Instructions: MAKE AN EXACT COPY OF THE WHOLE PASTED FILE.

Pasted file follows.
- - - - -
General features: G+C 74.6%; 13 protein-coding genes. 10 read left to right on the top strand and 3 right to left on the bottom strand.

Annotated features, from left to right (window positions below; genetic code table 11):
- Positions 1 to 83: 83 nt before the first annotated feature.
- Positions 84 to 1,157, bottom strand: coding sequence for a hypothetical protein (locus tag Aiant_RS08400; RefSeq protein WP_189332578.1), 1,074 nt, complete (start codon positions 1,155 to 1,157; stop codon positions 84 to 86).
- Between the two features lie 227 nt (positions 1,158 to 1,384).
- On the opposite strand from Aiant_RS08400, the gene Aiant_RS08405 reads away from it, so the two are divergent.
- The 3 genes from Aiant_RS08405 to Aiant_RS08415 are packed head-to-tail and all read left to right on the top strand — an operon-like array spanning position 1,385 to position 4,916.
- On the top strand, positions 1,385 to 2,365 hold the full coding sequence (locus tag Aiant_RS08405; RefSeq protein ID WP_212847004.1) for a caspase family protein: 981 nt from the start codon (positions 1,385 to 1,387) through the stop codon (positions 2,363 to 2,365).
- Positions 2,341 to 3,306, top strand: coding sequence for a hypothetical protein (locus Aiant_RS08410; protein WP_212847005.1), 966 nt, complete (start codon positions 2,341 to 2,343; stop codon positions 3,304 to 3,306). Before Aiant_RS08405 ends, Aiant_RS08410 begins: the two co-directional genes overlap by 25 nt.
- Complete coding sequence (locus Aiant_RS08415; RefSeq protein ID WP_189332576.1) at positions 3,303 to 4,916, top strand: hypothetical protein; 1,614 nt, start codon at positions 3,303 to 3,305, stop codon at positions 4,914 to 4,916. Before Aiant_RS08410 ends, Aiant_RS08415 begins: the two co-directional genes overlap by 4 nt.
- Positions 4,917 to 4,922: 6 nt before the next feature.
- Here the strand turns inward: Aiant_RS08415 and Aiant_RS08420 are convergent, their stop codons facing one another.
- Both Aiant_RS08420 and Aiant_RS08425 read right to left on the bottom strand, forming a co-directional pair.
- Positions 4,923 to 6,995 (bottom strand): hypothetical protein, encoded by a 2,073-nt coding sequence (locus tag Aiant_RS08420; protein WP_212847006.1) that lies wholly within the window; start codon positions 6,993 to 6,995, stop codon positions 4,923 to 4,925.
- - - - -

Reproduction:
General features: G+C 74.6%; 13 protein-coding genes. 10 read left to right on the top strand and 3 right to left on the bottom strand.

Annotated features, from left to right (window positions below; genetic code table 11):
- Positions 1 to 83: 83 nt before the first annotated feature.
- Positions 84 to 1,157, bottom strand: coding sequence for a hypothetical protein (locus tag Aiant_RS08400; RefSeq protein WP_189332578.1), 1,074 nt, complete (start codon positions 1,155 to 1,157; stop codon positions 84 to 86).
- Between the two features lie 227 nt (positions 1,158 to 1,384).
- On the opposite strand from Aiant_RS08400, the gene Aiant_RS08405 reads away from it, so the two are divergent.
- The 3 genes from Aiant_RS08405 to Aiant_RS08415 are packed head-to-tail and all read left to right on the top strand — an operon-like array spanning position 1,385 to position 4,916.
- On the top strand, positions 1,385 to 2,365 hold the full coding sequence (locus tag Aiant_RS08405; RefSeq protein ID WP_212847004.1) for a caspase family protein: 981 nt from the start codon (positions 1,385 to 1,387) through the stop codon (positions 2,363 to 2,365).
- Positions 2,341 to 3,306, top strand: coding sequence for a hypothetical protein (locus Aiant_RS08410; protein WP_212847005.1), 966 nt, complete (start codon positions 2,341 to 2,343; stop codon positions 3,304 to 3,306). Before Aiant_RS08405 ends, Aiant_RS08410 begins: the two co-directional genes overlap by 25 nt.
- Complete coding sequence (locus Aiant_RS08415; RefSeq protein ID WP_189332576.1) at positions 3,303 to 4,916, top strand: hypothetical protein; 1,614 nt, start codon at positions 3,303 to 3,305, stop codon at positions 4,914 to 4,916. Before Aiant_RS08410 ends, Aiant_RS08415 begins: the two co-directional genes overlap by 4 nt.
- Positions 4,917 to 4,922: 6 nt before the next feature.
- Here the strand turns inward: Aiant_RS08415 and Aiant_RS08420 are convergent, their stop codons facing one another.
- Both Aiant_RS08420 and Aiant_RS08425 read right to left on the bottom strand, forming a co-directional pair.
- Positions 4,923 to 6,995 (bottom strand): hypothetical protein, encoded by a 2,073-nt coding sequence (locus tag Aiant_RS08420; protein WP_212847006.1) that lies wholly within the window; start codon positions 6,993 to 6,995, stop codon positions 4,923 to 4,925.